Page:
Thursday, April 7, 2016

The student loan crisis

The student loan situation is critical, and the WSJ (subscription required) suggests that there are increasing worries that a large number of borrowers will default. The numbers are indeed concerning with 43% in default already, delinquent or in postponement as shown below.
This has had strange implications. But while I think that the increase in student loan debt is part of the increasing inequality in the country, and one might add, the increasing costs of college education, that forces kids to borrow large amounts for a shot at a better life, it's unlikely that it would lead to a short run crisis, and a recession. In contrast to the sub-prime and mortgage based borrowing, student loans are about the possibility of future income, not short run consumption. So I would not expect a collapse of current consumption, if the default rate increases significantly. And I doubt that there is a large bank, like Lehman, that would go under if a large number of borrowers default (of course I might be wrong on that).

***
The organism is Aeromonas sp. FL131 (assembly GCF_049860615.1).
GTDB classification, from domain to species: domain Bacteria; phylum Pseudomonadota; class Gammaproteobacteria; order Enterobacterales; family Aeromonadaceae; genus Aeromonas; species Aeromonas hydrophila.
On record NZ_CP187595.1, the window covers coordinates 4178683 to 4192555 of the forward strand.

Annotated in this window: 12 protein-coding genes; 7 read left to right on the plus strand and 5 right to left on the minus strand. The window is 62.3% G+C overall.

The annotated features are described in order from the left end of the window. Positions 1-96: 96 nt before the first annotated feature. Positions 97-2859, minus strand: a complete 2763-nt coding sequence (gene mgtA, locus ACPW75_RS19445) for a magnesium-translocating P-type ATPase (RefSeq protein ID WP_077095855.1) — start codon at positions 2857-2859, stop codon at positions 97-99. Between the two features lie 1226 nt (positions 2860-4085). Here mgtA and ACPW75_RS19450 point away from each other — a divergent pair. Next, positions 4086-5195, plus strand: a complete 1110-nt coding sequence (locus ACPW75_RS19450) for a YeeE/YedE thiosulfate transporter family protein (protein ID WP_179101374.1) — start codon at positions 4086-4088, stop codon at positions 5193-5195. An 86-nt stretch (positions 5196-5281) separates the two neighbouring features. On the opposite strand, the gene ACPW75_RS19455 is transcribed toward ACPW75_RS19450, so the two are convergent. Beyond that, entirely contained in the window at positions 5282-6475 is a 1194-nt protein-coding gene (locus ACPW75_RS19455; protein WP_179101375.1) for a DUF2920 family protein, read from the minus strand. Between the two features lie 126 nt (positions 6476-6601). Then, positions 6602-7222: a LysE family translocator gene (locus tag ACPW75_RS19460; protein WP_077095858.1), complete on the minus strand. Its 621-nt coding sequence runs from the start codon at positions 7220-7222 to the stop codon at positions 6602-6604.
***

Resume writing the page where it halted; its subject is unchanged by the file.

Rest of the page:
At any rate, that does NOT mean that the problem is minor. Quite the opposite. By reducing the ability of people to spend earlier in life, and delaying other normal commitments like, for example buying a house, the increase in the student debt burden might be drag on long term growth prospects. That's why a bailout of students is necessary, and a permanent solution for the cost of college education is needed.

No comments:

Post a Comment

Inequality and Stagnation by Policy Design

By Thomas Palley (guest blogger) This paper argues the mainstream economics profession is threatened by theories of the financial crisis a...